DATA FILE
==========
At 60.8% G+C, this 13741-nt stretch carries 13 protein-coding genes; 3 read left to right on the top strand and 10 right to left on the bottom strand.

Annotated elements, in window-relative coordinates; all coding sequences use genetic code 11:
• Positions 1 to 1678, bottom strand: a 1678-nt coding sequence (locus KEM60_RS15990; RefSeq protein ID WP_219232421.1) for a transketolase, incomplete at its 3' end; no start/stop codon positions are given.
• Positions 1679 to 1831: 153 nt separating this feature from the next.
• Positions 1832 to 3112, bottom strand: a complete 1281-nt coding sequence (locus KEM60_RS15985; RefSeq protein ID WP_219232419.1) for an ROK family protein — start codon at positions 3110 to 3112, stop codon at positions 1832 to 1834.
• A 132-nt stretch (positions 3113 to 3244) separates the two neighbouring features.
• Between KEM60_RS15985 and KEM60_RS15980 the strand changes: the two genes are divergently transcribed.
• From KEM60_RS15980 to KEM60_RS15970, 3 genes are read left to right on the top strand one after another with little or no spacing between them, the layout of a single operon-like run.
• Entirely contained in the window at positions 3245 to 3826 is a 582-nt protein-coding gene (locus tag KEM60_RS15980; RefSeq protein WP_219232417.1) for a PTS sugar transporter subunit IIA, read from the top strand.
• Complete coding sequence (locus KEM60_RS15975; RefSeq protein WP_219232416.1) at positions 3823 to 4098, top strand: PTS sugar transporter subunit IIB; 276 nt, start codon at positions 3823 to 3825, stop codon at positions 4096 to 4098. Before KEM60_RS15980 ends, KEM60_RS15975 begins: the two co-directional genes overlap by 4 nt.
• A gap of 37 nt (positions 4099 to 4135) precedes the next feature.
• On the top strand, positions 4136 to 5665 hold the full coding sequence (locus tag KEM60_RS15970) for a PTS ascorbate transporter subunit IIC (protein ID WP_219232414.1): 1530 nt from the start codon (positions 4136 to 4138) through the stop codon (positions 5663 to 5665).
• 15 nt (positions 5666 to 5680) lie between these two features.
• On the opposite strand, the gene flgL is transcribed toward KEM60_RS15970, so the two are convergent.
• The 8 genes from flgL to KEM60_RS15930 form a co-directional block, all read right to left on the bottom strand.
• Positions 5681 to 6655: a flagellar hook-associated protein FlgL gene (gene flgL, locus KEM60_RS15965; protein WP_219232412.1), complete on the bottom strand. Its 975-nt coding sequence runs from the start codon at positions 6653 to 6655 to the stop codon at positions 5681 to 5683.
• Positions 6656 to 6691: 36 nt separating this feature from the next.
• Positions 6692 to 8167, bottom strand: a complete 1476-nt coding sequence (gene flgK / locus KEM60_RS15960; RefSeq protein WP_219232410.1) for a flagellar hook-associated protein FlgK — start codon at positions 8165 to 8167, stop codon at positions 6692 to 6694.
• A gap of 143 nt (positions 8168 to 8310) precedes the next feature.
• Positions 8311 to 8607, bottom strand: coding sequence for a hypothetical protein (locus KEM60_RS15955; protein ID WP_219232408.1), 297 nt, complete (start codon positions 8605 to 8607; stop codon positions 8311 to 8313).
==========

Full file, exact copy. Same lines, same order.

At 60.8% G+C, this 13741-nt stretch carries 13 protein-coding genes; 3 read left to right on the top strand and 10 right to left on the bottom strand.

Annotated elements, in window-relative coordinates; all coding sequences use genetic code 11:
• Positions 1 to 1678, bottom strand: a 1678-nt coding sequence (locus KEM60_RS15990; RefSeq protein ID WP_219232421.1) for a transketolase, incomplete at its 3' end; no start/stop codon positions are given.
• Positions 1679 to 1831: 153 nt separating this feature from the next.
• Positions 1832 to 3112, bottom strand: a complete 1281-nt coding sequence (locus KEM60_RS15985; RefSeq protein ID WP_219232419.1) for an ROK family protein — start codon at positions 3110 to 3112, stop codon at positions 1832 to 1834.
• A 132-nt stretch (positions 3113 to 3244) separates the two neighbouring features.
• Between KEM60_RS15985 and KEM60_RS15980 the strand changes: the two genes are divergently transcribed.
• From KEM60_RS15980 to KEM60_RS15970, 3 genes are read left to right on the top strand one after another with little or no spacing between them, the layout of a single operon-like run.
• Entirely contained in the window at positions 3245 to 3826 is a 582-nt protein-coding gene (locus tag KEM60_RS15980; RefSeq protein WP_219232417.1) for a PTS sugar transporter subunit IIA, read from the top strand.
• Complete coding sequence (locus KEM60_RS15975; RefSeq protein WP_219232416.1) at positions 3823 to 4098, top strand: PTS sugar transporter subunit IIB; 276 nt, start codon at positions 3823 to 3825, stop codon at positions 4096 to 4098. Before KEM60_RS15980 ends, KEM60_RS15975 begins: the two co-directional genes overlap by 4 nt.
• A gap of 37 nt (positions 4099 to 4135) precedes the next feature.
• On the top strand, positions 4136 to 5665 hold the full coding sequence (locus tag KEM60_RS15970) for a PTS ascorbate transporter subunit IIC (protein ID WP_219232414.1): 1530 nt from the start codon (positions 4136 to 4138) through the stop codon (positions 5663 to 5665).
• 15 nt (positions 5666 to 5680) lie between these two features.
• On the opposite strand, the gene flgL is transcribed toward KEM60_RS15970, so the two are convergent.
• The 8 genes from flgL to KEM60_RS15930 form a co-directional block, all read right to left on the bottom strand.
• Positions 5681 to 6655: a flagellar hook-associated protein FlgL gene (gene flgL, locus KEM60_RS15965; protein WP_219232412.1), complete on the bottom strand. Its 975-nt coding sequence runs from the start codon at positions 6653 to 6655 to the stop codon at positions 5681 to 5683.
• Positions 6656 to 6691: 36 nt separating this feature from the next.
• Positions 6692 to 8167, bottom strand: a complete 1476-nt coding sequence (gene flgK / locus KEM60_RS15960; RefSeq protein WP_219232410.1) for a flagellar hook-associated protein FlgK — start codon at positions 8165 to 8167, stop codon at positions 6692 to 6694.
• A gap of 143 nt (positions 8168 to 8310) precedes the next feature.
• Positions 8311 to 8607, bottom strand: coding sequence for a hypothetical protein (locus KEM60_RS15955; protein ID WP_219232408.1), 297 nt, complete (start codon positions 8605 to 8607; stop codon positions 8311 to 8313).